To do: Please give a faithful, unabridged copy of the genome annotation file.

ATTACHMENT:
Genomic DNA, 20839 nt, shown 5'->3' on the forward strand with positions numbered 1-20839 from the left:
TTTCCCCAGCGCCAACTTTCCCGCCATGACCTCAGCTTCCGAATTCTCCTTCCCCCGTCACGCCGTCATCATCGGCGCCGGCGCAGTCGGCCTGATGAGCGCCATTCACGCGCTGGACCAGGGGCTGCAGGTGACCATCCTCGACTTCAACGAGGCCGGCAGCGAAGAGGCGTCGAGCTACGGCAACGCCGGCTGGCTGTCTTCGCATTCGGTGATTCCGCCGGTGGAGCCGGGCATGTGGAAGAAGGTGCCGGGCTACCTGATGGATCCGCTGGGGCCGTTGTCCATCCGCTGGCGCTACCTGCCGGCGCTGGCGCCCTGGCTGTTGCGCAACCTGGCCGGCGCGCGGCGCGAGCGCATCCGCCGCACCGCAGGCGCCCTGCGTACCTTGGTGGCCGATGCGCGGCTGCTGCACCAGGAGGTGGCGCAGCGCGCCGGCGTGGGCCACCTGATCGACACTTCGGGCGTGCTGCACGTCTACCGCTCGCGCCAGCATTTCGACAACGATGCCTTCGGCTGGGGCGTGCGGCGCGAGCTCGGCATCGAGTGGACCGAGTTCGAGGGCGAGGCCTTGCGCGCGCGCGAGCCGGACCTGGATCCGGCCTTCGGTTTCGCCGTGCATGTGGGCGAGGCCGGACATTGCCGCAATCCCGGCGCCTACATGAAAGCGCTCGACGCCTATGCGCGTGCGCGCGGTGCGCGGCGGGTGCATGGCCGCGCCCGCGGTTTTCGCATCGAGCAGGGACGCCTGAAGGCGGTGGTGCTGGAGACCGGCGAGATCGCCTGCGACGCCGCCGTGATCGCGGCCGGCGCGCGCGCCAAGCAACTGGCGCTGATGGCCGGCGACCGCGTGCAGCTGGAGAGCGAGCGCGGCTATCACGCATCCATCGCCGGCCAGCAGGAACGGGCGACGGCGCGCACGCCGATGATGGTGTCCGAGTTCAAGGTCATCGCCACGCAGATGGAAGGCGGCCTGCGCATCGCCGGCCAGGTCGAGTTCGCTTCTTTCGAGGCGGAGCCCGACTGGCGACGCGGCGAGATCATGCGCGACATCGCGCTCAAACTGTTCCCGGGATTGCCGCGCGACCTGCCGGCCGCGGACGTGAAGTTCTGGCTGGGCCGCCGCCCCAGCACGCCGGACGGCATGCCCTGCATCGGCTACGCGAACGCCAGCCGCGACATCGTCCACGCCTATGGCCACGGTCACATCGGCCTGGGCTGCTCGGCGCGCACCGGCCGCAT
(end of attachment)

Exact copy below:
Genomic DNA, 20839 nt, shown 5'->3' on the forward strand with positions numbered 1-20839 from the left:
TTTCCCCAGCGCCAACTTTCCCGCCATGACCTCAGCTTCCGAATTCTCCTTCCCCCGTCACGCCGTCATCATCGGCGCCGGCGCAGTCGGCCTGATGAGCGCCATTCACGCGCTGGACCAGGGGCTGCAGGTGACCATCCTCGACTTCAACGAGGCCGGCAGCGAAGAGGCGTCGAGCTACGGCAACGCCGGCTGGCTGTCTTCGCATTCGGTGATTCCGCCGGTGGAGCCGGGCATGTGGAAGAAGGTGCCGGGCTACCTGATGGATCCGCTGGGGCCGTTGTCCATCCGCTGGCGCTACCTGCCGGCGCTGGCGCCCTGGCTGTTGCGCAACCTGGCCGGCGCGCGGCGCGAGCGCATCCGCCGCACCGCAGGCGCCCTGCGTACCTTGGTGGCCGATGCGCGGCTGCTGCACCAGGAGGTGGCGCAGCGCGCCGGCGTGGGCCACCTGATCGACACTTCGGGCGTGCTGCACGTCTACCGCTCGCGCCAGCATTTCGACAACGATGCCTTCGGCTGGGGCGTGCGGCGCGAGCTCGGCATCGAGTGGACCGAGTTCGAGGGCGAGGCCTTGCGCGCGCGCGAGCCGGACCTGGATCCGGCCTTCGGTTTCGCCGTGCATGTGGGCGAGGCCGGACATTGCCGCAATCCCGGCGCCTACATGAAAGCGCTCGACGCCTATGCGCGTGCGCGCGGTGCGCGGCGGGTGCATGGCCGCGCCCGCGGTTTTCGCATCGAGCAGGGACGCCTGAAGGCGGTGGTGCTGGAGACCGGCGAGATCGCCTGCGACGCCGCCGTGATCGCGGCCGGCGCGCGCGCCAAGCAACTGGCGCTGATGGCCGGCGACCGCGTGCAGCTGGAGAGCGAGCGCGGCTATCACGCATCCATCGCCGGCCAGCAGGAACGGGCGACGGCGCGCACGCCGATGATGGTGTCCGAGTTCAAGGTCATCGCCACGCAGATGGAAGGCGGCCTGCGCATCGCCGGCCAGGTCGAGTTCGCTTCTTTCGAGGCGGAGCCCGACTGGCGACGCGGCGAGATCATGCGCGACATCGCGCTCAAACTGTTCCCGGGATTGCCGCGCGACCTGCCGGCCGCGGACGTGAAGTTCTGGCTGGGCCGCCGCCCCAGCACGCCGGACGGCATGCCCTGCATCGGCTACGCGAACGCCAGCCGCGACATCGTCCACGCCTATGGCCACGGTCACATCGGCCTGGGCTGCTCGGCGCGCACCGGCCGCAT